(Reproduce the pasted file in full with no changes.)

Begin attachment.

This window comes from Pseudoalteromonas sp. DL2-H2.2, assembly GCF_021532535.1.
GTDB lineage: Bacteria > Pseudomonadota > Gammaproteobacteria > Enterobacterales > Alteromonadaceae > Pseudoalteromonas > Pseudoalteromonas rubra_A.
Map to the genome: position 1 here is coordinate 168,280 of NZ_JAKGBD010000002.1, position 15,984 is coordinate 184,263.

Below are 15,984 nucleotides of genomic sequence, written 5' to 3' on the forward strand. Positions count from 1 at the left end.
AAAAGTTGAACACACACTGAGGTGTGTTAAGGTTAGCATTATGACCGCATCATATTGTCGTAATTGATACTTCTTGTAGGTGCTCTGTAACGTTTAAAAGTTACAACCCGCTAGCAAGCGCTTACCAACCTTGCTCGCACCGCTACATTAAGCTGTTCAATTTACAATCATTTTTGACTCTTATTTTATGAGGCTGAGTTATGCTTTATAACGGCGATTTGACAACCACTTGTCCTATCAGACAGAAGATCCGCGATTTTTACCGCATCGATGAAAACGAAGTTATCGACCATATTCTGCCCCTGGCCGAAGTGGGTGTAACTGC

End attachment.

This window comes from Pseudoalteromonas sp. DL2-H2.2, assembly GCF_021532535.1.
GTDB lineage: Bacteria > Pseudomonadota > Gammaproteobacteria > Enterobacterales > Alteromonadaceae > Pseudoalteromonas > Pseudoalteromonas rubra_A.
Map to the genome: position 1 here is coordinate 168,280 of NZ_JAKGBD010000002.1, position 15,984 is coordinate 184,263.

Below are 15,984 nucleotides of genomic sequence, written 5' to 3' on the forward strand. Positions count from 1 at the left end.
AAAAGTTGAACACACACTGAGGTGTGTTAAGGTTAGCATTATGACCGCATCATATTGTCGTAATTGATACTTCTTGTAGGTGCTCTGTAACGTTTAAAAGTTACAACCCGCTAGCAAGCGCTTACCAACCTTGCTCGCACCGCTACATTAAGCTGTTCAATTTACAATCATTTTTGACTCTTATTTTATGAGGCTGAGTTATGCTTTATAACGGCGATTTGACAACCACTTGTCCTATCAGACAGAAGATCCGCGATTTTTACCGCATCGATGAAAACGAAGTTATCGACCATATTCTGCCCCTGGCCGAAGTGGGTGTAACTGC